Reflections On The Journey



Reflections From Faye

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Posted on May 17, 2022 at 5:20 PM Comments comments (92)

Monday Meditation - Hope 5/16/2022


I imagine that every one of us have fallen into a bit of despair (or a lot of despair) when things are not going right for you or a loved one. When we suffer a loss, like the loss of a job, or the loss of a dear friend, we can feel so hurt, and we might even wonder if there is a reason to go on.


Hopefully in a situation like this we end up on our knees begging God for help and mercy. Such a prayer is an honest acknowledgement of whatever situation lies before us. It shows that we care, we are not giving up on the situation, and we have hope that somehow the situation can be resolved, especially in the mercy and compassion of Jesus.


It is so important that we pray for each other, as well as for ourselves, in difficult situations. We may not understand why God allows things to happen, but our prayer shows that we trust in God anyway. No one is beyond hope - all is possible through prayer and faith.


Right now, I am praying with great hope for a dear friend of mine who is dying. She has fought a good fight, but healing seems not meant to be. I know her family is hurting right now, and I am praying with great hope that God will bring her home safely into his arms and comfort her family.


Today I encourage you to reflect on whether there is someone in your life who needs you to hope and pray for them. Maybe they have fallen away from God, perhaps they are suffering an illness, or maybe they are just stuck in a bad situation. I believe we are called to pray for them, not just in a casual and quick way, but rather we are called to deep and faith-filled prayer for them. Jesus is the answer to all things, and he can do all things. Surrender that person to the mercy of God today, tomorrow and every day. Do not give up but retain hope that God can bring healing and transformation of life.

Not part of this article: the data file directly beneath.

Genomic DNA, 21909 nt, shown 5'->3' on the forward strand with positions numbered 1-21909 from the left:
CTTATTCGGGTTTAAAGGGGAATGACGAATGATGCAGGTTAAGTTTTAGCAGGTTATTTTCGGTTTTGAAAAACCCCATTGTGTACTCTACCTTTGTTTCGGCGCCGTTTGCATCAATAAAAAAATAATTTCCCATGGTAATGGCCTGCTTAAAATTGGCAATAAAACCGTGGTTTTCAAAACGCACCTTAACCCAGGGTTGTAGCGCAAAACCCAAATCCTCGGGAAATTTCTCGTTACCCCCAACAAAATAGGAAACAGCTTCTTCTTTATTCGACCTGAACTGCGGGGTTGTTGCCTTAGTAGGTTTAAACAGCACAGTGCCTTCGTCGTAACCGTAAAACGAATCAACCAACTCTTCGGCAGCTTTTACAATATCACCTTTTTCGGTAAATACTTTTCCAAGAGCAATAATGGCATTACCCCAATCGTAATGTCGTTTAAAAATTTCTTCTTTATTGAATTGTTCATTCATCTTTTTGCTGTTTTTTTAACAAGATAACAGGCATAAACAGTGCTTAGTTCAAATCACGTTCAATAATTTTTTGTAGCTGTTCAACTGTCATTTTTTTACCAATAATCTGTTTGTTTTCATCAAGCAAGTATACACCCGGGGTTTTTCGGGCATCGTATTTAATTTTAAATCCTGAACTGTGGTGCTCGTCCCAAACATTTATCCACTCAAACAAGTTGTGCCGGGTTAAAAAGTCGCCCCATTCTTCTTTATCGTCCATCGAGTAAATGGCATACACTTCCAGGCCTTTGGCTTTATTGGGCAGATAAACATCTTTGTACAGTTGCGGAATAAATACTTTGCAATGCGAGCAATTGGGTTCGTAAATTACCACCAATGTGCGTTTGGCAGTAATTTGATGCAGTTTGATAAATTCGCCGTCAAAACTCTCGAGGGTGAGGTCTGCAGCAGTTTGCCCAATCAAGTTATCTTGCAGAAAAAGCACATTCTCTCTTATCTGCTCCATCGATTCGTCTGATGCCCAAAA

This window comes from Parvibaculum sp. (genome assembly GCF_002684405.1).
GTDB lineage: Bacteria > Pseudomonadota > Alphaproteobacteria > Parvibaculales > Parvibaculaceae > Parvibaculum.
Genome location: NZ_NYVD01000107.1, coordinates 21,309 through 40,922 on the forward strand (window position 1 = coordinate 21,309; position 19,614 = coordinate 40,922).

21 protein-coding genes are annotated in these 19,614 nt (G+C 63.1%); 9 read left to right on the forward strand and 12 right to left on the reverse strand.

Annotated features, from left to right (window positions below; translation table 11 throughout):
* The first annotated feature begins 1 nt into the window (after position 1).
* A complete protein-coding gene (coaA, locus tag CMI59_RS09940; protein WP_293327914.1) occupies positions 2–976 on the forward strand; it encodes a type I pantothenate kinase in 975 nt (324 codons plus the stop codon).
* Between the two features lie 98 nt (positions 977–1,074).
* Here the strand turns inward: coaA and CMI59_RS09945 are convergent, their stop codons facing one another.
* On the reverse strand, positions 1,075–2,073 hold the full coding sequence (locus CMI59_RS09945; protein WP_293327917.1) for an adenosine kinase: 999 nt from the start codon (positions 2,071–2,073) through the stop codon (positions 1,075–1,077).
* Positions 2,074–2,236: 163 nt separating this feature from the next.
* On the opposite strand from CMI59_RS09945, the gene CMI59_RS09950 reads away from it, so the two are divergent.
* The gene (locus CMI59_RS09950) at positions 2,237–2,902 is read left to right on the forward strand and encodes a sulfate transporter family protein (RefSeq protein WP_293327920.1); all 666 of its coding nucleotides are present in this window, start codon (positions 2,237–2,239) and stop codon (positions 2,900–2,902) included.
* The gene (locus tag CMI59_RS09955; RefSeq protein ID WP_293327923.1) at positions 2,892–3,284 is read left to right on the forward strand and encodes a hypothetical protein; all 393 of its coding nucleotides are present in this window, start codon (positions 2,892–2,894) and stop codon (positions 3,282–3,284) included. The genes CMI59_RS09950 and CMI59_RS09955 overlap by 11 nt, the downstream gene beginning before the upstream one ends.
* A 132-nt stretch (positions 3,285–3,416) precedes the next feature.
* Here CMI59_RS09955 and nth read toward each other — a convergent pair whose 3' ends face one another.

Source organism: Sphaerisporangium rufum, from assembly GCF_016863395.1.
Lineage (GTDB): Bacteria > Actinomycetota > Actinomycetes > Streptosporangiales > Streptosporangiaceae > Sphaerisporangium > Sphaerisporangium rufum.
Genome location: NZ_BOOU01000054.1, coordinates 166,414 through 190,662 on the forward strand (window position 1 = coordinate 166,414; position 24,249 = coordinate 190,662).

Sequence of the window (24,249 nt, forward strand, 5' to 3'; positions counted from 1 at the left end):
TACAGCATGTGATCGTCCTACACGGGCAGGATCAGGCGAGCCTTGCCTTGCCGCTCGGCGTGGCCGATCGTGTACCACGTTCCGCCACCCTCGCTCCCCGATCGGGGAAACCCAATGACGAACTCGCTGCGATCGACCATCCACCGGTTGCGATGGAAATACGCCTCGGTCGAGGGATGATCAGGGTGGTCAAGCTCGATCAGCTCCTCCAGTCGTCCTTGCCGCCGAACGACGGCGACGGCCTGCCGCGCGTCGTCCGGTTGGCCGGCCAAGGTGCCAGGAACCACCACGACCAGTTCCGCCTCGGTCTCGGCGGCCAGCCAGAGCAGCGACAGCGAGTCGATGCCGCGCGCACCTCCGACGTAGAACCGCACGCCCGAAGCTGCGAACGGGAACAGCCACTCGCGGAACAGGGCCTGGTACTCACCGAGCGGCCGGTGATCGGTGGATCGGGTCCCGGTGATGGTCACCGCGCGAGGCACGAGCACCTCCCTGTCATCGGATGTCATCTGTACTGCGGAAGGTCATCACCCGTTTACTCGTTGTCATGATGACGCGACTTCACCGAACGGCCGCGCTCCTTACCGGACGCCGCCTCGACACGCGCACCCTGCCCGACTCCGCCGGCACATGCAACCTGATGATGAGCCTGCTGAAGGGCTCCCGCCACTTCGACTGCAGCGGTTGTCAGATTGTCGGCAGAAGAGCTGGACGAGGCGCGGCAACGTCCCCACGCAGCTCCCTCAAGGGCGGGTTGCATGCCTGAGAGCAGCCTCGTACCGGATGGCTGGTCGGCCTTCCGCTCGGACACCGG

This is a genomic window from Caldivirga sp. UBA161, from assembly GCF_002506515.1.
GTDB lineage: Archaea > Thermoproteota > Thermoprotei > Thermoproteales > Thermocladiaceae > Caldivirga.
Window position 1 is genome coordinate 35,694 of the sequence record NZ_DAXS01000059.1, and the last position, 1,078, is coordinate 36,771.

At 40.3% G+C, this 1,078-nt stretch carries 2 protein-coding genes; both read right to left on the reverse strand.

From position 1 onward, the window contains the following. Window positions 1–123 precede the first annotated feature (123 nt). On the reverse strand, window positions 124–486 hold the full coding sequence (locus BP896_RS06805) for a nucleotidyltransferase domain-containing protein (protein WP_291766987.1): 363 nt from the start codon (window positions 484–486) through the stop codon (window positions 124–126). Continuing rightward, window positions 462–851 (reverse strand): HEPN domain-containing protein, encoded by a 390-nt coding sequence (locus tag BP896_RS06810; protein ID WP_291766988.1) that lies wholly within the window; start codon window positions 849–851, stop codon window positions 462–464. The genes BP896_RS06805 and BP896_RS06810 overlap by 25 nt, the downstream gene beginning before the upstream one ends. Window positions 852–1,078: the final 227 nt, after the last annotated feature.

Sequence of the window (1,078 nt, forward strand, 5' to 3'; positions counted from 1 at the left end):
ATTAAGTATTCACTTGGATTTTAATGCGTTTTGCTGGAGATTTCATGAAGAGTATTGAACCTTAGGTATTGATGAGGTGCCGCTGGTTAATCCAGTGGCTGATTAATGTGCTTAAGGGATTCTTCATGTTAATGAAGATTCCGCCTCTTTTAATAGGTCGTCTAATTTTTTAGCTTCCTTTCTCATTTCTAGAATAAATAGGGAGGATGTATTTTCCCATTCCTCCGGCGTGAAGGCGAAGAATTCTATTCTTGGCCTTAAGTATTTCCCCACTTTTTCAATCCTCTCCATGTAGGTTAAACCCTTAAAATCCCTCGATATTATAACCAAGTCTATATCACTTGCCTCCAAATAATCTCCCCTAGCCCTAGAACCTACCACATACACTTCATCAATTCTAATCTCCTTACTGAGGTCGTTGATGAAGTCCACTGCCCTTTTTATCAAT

Jesus, I hope in You.


Have a blessed Monday!


© 2022



Posted on May 9, 2022 at 7:15 AM Comments comments (149)

Years ago I used to think of spirituality as something reserved for the mystics, saints and religious who seem to have that special, close relationship with God. It seemed so out of reach for an ordinary person like me. I also associated spirituality with certain religions, with definite rules and guidelines for living.



These days I believe that while these things are true in part, spirituality is more, and definitely within reach of all persons. When someone strives toward an extra awareness of life and an enhanced relationship with God, they can become more spiritual, even in the midst of human brokenness and limitations. It seems to be about the way we live our lives and interpret the world and the sacred mystery which surrounds us.


We can have spirituality in our work when we see our efforts as more than just making a living but a real opportunity for service to others. Spirituality is shown in our responsibility to care for all human life and nature as gifts from God. It is shown in the way we spend our time - when we live our lives with purpose and without wastefulness.


I believe that our spirituality can be strengthened when we become aware of what is sacred and by improving our relationship with Jesus. We can do this by participation in church celebrations, by quality reading and studying, and by a good choice of friends who can help us become more spiritual. It may take some effort, but a deeper spirituality is achievable.